New Zealand's leading cot death expert will urge Health Minister Jonathan Coleman to fund safe sleep bassinets in a private meeting today.
Professor Ed Mitchell, world-renowned infant death researcher of the University of Auckland, will meet the minister behind closed doors to request $1.5 million to roll out pepi-pods to at-risk families across the country.
The meeting comes on the heels of a Herald investigation that found the Ministry of Health has secretly restricted the reach of pepi-pods, which allow mothers to safely sleep with their babies, because of safety fears that were never discussed with experts, the agencies distributing the bassinets or the coroners who recommended them.
New Zealand has the worst rate of Sudden Unexpected Death in Infancy (SUDI) in the industrialised world, largely because of the high rate of Maori infant deaths, attributed to high smoking rates and the cultural custom of bed-sharing.
Onyx-Raiden Haare-Tawhai was only nine days old when she silently suffocated last September.
Her mother, Janina Tawhai, 23, was given a pepi-pod, but said she was told by hospital nurses that a bassinet or cot was safer for her baby.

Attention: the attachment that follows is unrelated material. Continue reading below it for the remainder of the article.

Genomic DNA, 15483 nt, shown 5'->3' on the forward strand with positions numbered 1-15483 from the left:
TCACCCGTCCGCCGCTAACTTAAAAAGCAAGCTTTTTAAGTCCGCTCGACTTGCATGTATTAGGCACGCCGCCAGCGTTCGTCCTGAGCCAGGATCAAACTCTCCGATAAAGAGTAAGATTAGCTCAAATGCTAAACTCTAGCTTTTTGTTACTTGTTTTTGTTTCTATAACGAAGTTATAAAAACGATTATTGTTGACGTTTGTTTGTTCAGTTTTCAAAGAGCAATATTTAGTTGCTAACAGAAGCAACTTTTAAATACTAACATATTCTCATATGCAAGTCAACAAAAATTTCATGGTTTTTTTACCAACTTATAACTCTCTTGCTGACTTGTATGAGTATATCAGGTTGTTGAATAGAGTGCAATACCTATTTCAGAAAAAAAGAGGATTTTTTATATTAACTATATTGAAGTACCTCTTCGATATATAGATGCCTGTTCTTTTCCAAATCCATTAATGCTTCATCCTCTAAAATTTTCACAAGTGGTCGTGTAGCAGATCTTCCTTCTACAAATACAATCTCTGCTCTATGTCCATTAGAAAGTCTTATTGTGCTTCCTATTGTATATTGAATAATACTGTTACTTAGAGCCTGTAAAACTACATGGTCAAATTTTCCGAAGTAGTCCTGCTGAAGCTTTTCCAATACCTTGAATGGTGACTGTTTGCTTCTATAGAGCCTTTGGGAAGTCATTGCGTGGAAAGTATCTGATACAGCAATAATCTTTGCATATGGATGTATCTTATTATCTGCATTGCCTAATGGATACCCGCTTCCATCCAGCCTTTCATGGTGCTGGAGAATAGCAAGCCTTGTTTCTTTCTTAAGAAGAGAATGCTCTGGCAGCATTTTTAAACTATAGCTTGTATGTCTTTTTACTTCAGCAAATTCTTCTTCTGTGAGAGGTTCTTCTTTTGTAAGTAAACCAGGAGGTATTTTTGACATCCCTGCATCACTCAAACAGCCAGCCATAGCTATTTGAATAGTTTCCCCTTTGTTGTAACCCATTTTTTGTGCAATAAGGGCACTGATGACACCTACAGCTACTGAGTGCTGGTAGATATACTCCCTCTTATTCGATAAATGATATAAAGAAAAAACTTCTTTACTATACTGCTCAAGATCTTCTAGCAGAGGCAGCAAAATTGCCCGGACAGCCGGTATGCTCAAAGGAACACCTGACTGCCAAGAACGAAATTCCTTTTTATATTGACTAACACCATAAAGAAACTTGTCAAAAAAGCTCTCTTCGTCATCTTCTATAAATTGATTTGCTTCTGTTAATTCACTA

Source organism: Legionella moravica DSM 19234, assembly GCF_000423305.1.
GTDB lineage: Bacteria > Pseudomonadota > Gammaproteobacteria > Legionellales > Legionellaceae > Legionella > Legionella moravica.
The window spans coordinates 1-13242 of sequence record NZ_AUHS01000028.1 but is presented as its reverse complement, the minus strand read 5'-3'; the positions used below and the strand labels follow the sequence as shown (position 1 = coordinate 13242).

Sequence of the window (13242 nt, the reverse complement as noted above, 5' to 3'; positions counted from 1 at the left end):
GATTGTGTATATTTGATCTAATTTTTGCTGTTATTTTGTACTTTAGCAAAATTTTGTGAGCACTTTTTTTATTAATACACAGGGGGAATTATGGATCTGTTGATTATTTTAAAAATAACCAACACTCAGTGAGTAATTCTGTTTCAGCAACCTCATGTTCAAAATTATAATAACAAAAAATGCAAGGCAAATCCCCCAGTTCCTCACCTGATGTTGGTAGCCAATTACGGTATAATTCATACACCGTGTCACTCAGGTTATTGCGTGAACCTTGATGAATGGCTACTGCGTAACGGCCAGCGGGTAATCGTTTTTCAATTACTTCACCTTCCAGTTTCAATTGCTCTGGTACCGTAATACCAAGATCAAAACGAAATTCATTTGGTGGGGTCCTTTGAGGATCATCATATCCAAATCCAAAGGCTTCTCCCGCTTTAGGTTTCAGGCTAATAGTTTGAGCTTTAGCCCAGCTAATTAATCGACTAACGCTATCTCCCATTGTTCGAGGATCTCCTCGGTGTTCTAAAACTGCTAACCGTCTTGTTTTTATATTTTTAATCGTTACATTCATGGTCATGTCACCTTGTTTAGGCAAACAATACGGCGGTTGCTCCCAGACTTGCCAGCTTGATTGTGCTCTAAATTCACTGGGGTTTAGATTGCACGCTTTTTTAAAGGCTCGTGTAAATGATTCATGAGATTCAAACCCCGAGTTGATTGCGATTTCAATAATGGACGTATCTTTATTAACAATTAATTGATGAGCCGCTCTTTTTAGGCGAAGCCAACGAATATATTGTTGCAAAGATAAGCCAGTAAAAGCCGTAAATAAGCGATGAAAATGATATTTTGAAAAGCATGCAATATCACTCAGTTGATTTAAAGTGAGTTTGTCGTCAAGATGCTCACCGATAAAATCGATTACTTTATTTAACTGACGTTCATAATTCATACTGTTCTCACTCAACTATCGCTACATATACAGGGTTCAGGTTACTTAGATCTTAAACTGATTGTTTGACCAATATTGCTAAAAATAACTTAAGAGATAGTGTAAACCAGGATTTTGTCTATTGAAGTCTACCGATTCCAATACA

She said she put the pepi-pod in the closet and never used it. Instead, Onyx either slept in her bassinet or in bed with her parents.
On the morning Onyx died, she was sleeping with Tawhai on the couch of their state house in Panmure. She was pale and cold when Tawhai woke up.
"I already knew that you're not supposed to have baby in bed, but I did it with my other three kids and I was always tired and I didn't get much help," Tawhai said.
Hastings GP Dr David Tipene-Leach, who designed the original safe sleep bassinet in 2006, said it was cases like that of Onyx that showed why the pepi-pod programme needed to be rolled out urgently.
The programme was about more than handing out $100 plastic sleep bassinets to families, but also about educating to prevent SUDI, he said.
The programme would inform mothers that babies naturally breathe through their noses and that a newborn's nose can be easily squashed.
They would also be told that babies exposed to smoke or born pre-term don't have the ability to struggle when they can no longer breathe and usually suffocate in silence when their nose is covered.
"This is all about giving people enough education so they understand why they have to do it this way," Tipene-Leach said.
Last week, Tipene-Leach, Mitchell and Stephanie Cowan, who has distributed 15,000 pepi-pods through her organisation Change For Our Children, wrote to the minister seeking a meeting to discuss the programme.
Today, Mitchell will meet Coleman on behalf of the trio.